July 25, 2024

Ferry Review: Condor Ferries, Poole to Guernsey

I sailed on the Condor Ferries ship Condor Liberation, a high-speed trimaran, from Poole to St Peter Port in Guernsey. The ferry entered service in March 2015 and carries up to 245 cars and 880 passengers.

I travelled as a foot passenger, after taking the train from London to Poole. The stress-free crossing took under three hours.

THE CHECK-IN: Two days before sailing, I received an email with my boarding pass. I arrived at the terminal one hour before the scheduled departure time and, since I had only hand baggage, I didn’t need to queue at the desk. There were vacant seats in the waiting area with refreshments available to purchase in the café next door. Boarding started almost straight away

BOARDING: The staff were pleasant and efficient in checking my ticket and there was only a small queue – most people were travelling with their cars. As at airports, luggage goes through a security check although liquids are allowed.

I then had to board a small bus and take a seat for the two-minute ride to the quay where the ship was waiting. Tickets were checked and I took the lift up to the main deck.

THE SEAT: There’s a choice of three seating options – airline-style seating in the Ocean Traveller cabin, an upgrade to Horizon Lounge or Club Class – a private lounge with steward service and leather reclining at-table seats.

I paid a small supplement (£7.95) for a reserved reclining seat in the Horizon Lounge. The spacious area at the front of the ship has panoramic views and entry is only with a supplied passcode.

It was not full so I moved to an empty seat with space on either side. I could have chosen a seat with a table but preferred to be on my own. There was an at-seat power supply to charge my devices as well a small fold-out table.

THE SERVICE: Crew members made me feel welcome and helped me find my seat. At the back of the lounge was a bar offering snacks and drinks for sale. More substantial fare was offered in the self-service Casquets Bistro outside the lounge.

On the menu were bacon and sausage baps, a wide selection of sandwiches, toasties, salad bowls and baguettes plus jacket potatoes and pizzas. There was also a duty-free shop selling alcohol and tobacco.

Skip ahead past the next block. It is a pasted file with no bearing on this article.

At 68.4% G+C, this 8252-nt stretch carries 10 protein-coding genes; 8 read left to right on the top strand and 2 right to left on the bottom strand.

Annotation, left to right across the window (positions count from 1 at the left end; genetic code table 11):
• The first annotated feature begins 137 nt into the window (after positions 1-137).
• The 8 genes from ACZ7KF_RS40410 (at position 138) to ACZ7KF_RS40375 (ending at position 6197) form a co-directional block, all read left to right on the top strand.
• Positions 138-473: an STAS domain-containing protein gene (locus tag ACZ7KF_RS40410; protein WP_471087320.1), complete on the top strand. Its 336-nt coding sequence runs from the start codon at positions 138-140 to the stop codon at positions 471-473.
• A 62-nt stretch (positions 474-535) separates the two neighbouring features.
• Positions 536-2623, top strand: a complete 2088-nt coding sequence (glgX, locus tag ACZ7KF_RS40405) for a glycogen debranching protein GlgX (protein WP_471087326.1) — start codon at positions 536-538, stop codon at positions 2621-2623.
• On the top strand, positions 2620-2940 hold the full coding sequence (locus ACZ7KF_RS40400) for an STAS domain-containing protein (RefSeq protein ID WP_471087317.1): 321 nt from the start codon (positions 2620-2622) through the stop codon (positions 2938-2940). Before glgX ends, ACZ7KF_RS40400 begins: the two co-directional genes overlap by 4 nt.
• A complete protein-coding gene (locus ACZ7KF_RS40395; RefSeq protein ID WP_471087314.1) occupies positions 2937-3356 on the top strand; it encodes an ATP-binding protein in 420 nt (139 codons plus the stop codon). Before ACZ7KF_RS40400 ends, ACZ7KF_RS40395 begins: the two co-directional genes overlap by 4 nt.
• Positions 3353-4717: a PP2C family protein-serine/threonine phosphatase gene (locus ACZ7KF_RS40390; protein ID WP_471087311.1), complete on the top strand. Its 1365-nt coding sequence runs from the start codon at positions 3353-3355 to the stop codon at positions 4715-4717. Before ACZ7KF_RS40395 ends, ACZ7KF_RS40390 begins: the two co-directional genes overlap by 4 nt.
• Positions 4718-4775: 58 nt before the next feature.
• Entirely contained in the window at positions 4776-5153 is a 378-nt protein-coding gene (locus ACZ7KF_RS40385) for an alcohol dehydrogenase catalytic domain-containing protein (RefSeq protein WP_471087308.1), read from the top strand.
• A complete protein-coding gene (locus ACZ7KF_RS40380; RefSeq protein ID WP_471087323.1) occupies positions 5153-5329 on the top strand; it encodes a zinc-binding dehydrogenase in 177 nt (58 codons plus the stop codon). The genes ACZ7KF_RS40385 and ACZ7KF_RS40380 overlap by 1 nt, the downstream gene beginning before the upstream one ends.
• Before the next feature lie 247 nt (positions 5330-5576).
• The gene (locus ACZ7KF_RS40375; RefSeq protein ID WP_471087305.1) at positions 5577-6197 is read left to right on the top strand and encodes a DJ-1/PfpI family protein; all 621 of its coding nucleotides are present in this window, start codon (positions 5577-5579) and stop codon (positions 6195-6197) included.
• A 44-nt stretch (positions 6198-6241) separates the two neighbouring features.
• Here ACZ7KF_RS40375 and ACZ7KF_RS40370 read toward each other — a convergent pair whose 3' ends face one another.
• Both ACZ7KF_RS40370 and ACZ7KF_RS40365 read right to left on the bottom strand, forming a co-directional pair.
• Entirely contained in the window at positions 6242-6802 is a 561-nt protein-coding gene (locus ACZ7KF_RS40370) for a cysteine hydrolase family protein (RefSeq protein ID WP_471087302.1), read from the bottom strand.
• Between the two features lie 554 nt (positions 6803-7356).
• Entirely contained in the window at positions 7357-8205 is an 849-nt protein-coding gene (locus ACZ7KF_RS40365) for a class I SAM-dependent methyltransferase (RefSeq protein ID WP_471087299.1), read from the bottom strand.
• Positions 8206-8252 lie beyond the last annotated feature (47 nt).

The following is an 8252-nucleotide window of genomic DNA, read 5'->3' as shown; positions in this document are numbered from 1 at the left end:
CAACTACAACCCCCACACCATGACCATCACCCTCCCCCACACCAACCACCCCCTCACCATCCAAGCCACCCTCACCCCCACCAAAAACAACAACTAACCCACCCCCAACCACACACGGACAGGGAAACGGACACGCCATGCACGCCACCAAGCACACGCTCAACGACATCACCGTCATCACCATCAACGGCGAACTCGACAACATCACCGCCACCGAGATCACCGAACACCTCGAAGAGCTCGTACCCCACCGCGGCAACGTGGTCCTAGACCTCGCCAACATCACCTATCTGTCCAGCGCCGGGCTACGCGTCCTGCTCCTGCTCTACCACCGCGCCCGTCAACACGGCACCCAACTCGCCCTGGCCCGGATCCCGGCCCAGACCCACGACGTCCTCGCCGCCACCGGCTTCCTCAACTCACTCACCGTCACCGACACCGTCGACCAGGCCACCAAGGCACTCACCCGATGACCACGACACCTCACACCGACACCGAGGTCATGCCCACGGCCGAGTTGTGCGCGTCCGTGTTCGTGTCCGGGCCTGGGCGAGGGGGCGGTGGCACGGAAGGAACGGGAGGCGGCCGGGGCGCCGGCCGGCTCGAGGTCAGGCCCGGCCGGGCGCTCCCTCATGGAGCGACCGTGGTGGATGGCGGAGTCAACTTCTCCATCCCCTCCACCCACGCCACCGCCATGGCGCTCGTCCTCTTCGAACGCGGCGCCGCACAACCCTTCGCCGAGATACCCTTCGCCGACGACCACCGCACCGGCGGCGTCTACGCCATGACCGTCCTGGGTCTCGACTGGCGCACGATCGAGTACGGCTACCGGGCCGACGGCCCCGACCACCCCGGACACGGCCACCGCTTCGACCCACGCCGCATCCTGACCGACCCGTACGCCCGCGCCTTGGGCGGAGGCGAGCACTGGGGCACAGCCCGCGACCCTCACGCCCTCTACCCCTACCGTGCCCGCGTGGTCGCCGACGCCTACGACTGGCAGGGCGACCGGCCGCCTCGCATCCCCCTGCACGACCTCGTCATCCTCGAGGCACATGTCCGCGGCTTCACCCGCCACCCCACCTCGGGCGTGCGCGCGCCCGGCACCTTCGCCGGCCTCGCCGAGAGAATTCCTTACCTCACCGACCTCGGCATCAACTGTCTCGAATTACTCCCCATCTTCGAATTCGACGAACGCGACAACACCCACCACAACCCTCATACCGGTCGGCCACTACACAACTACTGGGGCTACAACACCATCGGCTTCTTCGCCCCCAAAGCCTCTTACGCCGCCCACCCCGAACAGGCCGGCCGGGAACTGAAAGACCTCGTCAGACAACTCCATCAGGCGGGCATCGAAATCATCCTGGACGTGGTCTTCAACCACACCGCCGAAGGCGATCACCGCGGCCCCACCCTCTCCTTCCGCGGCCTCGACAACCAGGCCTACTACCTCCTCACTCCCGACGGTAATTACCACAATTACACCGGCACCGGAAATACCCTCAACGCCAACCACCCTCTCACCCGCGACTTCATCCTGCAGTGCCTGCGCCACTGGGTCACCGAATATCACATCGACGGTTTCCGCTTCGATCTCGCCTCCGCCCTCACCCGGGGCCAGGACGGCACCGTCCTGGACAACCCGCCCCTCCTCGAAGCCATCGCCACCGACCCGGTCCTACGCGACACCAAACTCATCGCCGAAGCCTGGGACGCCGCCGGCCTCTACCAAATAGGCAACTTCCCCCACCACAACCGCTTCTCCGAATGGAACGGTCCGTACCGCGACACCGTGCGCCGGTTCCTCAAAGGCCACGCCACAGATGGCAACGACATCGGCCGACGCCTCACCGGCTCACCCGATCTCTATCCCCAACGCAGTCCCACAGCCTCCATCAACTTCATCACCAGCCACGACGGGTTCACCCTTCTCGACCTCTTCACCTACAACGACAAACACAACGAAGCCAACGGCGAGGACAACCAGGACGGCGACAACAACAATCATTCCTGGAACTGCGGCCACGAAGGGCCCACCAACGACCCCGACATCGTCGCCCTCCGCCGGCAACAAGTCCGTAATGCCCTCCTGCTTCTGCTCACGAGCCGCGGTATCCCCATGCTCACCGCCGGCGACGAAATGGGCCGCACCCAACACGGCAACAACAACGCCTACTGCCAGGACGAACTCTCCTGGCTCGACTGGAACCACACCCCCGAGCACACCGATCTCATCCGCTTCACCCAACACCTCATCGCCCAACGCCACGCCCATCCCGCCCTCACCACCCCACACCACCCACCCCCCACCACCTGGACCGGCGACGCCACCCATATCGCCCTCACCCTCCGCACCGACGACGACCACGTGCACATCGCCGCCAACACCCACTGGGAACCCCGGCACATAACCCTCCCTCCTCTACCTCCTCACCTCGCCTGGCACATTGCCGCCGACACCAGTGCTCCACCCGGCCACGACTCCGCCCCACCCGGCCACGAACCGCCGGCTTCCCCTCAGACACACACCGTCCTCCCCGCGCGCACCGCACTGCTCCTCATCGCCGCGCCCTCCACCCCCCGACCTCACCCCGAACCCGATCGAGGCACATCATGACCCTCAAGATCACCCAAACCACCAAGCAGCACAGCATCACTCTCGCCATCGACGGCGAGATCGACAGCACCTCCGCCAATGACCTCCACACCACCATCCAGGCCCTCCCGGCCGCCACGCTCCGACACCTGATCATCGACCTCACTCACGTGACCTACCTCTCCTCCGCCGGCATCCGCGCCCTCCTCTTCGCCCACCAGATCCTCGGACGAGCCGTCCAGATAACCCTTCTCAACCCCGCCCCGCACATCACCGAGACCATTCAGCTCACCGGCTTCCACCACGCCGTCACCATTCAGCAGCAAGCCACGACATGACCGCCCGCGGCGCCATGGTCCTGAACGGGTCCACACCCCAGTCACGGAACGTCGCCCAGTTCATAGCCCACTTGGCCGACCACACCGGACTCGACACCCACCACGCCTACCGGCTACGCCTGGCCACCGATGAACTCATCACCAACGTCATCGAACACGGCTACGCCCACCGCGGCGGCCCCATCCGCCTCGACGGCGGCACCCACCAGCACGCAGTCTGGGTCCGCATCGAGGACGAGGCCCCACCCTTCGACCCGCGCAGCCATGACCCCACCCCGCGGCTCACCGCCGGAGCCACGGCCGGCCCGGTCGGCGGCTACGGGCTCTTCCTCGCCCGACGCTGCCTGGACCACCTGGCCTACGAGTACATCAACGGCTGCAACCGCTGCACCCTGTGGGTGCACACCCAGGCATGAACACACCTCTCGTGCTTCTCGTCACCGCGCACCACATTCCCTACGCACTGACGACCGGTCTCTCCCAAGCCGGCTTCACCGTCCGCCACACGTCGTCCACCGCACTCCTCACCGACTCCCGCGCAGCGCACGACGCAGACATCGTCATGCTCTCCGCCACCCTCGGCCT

Onboard, 30 minutes of Wi-Fi was offered free of charge. Longer high-speed access was available at an extra cost.

We left five minutes early and the sea was calm and visibility good with a light wind. The views as we sailed out through Poole Harbour were spectacular before we passed into the open sea. Towards the end of the voyage we passed the Channel Islands of Alderney, then Sark, Herm and Jethou as we neared Guernsey.

The ship arrived a few minutes early and, once we were docked, car passengers were called first. Foot passengers were called approximately 10 minutes later. While we waited for them to get in their vehicles and then it was a swift disembarkation process right into the terminal. There was no need for a bus here and a five-minute walk got me to the centre of St Peter Port.

THE VERDICT: Sailing with Condor Ferries, rather than taking a flight, proved to be an easy way of taking the strain out of travelling between the UK and Guernsey. There was also more sense of adventure and it was good to go out on deck and breathe the sea air.

It felt like the three-hour voyage passed quickly and I was happy to have a seat in the lounge with extra comfort.

Of course, flying would have been faster but if you’ve got the time to spare this is a pleasant and sustainable way to travel. Even better, the ferry arrives in the centre of Guernsey’s capital.